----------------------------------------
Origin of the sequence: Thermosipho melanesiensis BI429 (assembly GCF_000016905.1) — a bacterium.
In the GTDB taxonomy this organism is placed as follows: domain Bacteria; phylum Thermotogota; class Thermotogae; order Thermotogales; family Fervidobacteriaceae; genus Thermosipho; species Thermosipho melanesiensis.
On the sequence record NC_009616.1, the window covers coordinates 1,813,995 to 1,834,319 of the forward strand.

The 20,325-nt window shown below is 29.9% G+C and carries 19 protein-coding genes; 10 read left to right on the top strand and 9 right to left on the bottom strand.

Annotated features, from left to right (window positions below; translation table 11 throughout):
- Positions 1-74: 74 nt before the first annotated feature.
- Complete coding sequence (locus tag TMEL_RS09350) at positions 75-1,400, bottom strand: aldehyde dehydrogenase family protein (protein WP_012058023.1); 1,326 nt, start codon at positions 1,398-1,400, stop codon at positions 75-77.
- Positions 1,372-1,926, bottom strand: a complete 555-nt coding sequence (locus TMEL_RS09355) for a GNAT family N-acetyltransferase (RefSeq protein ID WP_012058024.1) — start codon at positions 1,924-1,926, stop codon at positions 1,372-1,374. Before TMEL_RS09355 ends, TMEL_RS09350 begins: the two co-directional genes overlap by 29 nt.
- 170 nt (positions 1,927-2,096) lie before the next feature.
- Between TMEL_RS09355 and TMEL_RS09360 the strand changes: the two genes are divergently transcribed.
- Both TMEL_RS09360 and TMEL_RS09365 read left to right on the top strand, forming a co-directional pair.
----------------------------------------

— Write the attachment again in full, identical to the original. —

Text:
Origin of the sequence: Thermosipho melanesiensis BI429 (assembly GCF_000016905.1) — a bacterium.
In the GTDB taxonomy this organism is placed as follows: domain Bacteria; phylum Thermotogota; class Thermotogae; order Thermotogales; family Fervidobacteriaceae; genus Thermosipho; species Thermosipho melanesiensis.
On the sequence record NC_009616.1, the window covers coordinates 1,813,995 to 1,834,319 of the forward strand.

The 20,325-nt window shown below is 29.9% G+C and carries 19 protein-coding genes; 10 read left to right on the top strand and 9 right to left on the bottom strand.

Annotated features, from left to right (window positions below; translation table 11 throughout):
- Positions 1-74: 74 nt before the first annotated feature.
- Complete coding sequence (locus tag TMEL_RS09350) at positions 75-1,400, bottom strand: aldehyde dehydrogenase family protein (protein WP_012058023.1); 1,326 nt, start codon at positions 1,398-1,400, stop codon at positions 75-77.
- Positions 1,372-1,926, bottom strand: a complete 555-nt coding sequence (locus TMEL_RS09355) for a GNAT family N-acetyltransferase (RefSeq protein ID WP_012058024.1) — start codon at positions 1,924-1,926, stop codon at positions 1,372-1,374. Before TMEL_RS09355 ends, TMEL_RS09350 begins: the two co-directional genes overlap by 29 nt.
- 170 nt (positions 1,927-2,096) lie before the next feature.
- Between TMEL_RS09355 and TMEL_RS09360 the strand changes: the two genes are divergently transcribed.
- Both TMEL_RS09360 and TMEL_RS09365 read left to right on the top strand, forming a co-directional pair.